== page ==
Supply River, some 25kms north of Launceston on the western side of the Tamar River in Northern Tasmania, was once the site of a busy industrial concern. A prosperous flour mill employed water power to grind grain for export to the furthest reaches of the infant colony of NSW.
The mill was constructed in 1825 by Andrew Charlton, from timber & stone hewn from the site and bricks made by hand at nearby Brickmakers Point. Mills were intricate pieces of engineering and need their own language to describe the components that go into them. This one was equipped with two pairs of four foot six inch French Burr Millstones (the best quality from a quarry near Paris) and an Overshot Water Wheel eighteen feet in diameter and four foot six inches wide. This was the most efficient type of wheel, moving in the same direction as the water. There were also machines to remove impurities from the grain, machines to separate the grain from the chaff and two devices to allow different grades of flour to be separated.
By 1842 the mill was owned by Guillan and Syme. The Supply Mill, as with others of the day, was highly labour intensive. Grain and flour had to be lifted with block and tackle or manhandled within the mill and to and from the ships servicing the mill. The small building, besides housing the machinery and grain, accommodated up to six people. While there was not sufficient water to operate the mill for four months of the year, working night and day the mill could grind up to forty tons of flour a week.
In 1844 the schooner ‘Dusty Miller’, carrying 120 tons of flour worth ₤70 per ton, was wrecked in Portland Bay. The ship and cargo were not insured and Guillam and Syme became bankrupt. James and John Cartledge then rented the mill. According to the census of 1848 John operated the mill, while James looked after their other enterprise, the Union Water Tanks in Launceston. The census notes that the owner of the mill was Mr Yates, John Cartledge was listed as the person at the head, or in charge. On the night of the census there five people residing at the mill.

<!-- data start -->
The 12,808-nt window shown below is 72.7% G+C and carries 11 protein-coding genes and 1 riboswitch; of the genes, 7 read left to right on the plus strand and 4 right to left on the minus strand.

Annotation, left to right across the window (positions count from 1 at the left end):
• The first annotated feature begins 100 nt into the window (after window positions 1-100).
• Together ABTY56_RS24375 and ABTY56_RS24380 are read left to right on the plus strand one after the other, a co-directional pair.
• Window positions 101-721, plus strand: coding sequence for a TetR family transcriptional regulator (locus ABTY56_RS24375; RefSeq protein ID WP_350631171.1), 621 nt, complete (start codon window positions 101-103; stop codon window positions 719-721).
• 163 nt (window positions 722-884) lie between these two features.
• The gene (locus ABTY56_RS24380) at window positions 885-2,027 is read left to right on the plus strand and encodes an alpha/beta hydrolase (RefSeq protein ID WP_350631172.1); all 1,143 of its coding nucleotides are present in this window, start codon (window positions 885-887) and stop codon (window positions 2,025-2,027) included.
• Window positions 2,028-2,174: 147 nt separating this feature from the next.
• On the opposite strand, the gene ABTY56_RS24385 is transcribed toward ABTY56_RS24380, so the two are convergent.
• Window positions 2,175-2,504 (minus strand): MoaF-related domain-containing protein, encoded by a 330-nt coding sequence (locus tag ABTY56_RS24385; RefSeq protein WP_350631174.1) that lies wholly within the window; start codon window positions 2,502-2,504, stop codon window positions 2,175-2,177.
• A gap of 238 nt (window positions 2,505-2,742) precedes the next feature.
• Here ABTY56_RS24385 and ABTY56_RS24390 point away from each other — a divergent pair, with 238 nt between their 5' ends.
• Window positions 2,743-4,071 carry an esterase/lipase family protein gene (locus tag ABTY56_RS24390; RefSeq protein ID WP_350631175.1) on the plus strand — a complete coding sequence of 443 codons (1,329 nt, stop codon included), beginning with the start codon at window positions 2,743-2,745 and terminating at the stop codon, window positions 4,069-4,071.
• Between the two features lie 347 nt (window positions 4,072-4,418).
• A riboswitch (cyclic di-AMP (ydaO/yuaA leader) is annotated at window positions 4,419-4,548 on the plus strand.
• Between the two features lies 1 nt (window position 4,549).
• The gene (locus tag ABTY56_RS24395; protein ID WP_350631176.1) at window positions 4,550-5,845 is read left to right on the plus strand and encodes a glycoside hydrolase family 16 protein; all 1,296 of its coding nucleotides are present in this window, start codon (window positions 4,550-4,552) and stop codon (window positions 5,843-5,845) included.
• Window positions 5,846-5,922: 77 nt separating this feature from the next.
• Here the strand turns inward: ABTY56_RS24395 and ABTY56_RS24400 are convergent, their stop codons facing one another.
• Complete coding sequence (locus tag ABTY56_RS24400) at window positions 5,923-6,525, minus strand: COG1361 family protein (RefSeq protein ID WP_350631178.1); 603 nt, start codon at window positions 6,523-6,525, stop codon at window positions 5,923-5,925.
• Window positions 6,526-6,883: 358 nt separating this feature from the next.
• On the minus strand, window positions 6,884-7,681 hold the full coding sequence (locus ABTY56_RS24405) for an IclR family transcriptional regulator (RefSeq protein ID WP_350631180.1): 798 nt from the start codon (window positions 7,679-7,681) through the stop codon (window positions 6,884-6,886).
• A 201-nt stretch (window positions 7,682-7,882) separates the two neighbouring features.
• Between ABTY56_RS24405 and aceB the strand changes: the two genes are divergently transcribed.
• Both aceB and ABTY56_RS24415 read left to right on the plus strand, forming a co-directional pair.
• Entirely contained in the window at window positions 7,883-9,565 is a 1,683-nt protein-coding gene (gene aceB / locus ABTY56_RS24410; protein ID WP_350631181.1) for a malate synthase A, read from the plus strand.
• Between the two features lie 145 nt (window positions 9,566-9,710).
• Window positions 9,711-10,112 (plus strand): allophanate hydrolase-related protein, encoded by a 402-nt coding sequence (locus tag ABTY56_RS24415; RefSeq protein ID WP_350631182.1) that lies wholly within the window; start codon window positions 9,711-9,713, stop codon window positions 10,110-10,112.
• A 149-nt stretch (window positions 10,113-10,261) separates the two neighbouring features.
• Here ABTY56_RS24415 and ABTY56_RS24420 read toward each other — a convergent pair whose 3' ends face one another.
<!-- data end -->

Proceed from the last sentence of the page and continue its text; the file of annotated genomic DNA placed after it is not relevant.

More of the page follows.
While the brothers operated the mill they were filling Government contracts throughout the north of the state. The brothers had purchased a schooner the ‘Tamar Maid’ to service the mill and James had the schooner ‘Cousins’ built at the site in 1852. In the early 1850s John Cartledge left milling and headed for the Victorian goldfields
It was the end of an era. By this time, Tasmania was in economic depression and bigger, centrally located steam mills began to overtake the rural water mills. In 1855 miller Mr. Williams decided to expand operations in order to remain competitive and built a second water wheel on the southern end of the mill. Despite his best efforts, the working life of the mill was coming to an end. By 1872, it was no longer in business and by 1889 it had sold of all its machinery to the Carrick mill and was officially closed.
The site then became a tourist attraction and popular picnic spot for those wanting to experience a romantic past at the picturesque ruin. Once World War 1 commenced, the mill suffered its final indignity of having its remaining iron infrastructure scrapped and removed to assist the war effort. Subsequent fires and floods have destroyed what was left of the little mill.
The old Supply River Mill and surrounding environment are of historical significance and an educational place for tourists, students and local residence to learn, picnic, swim and enjoy.
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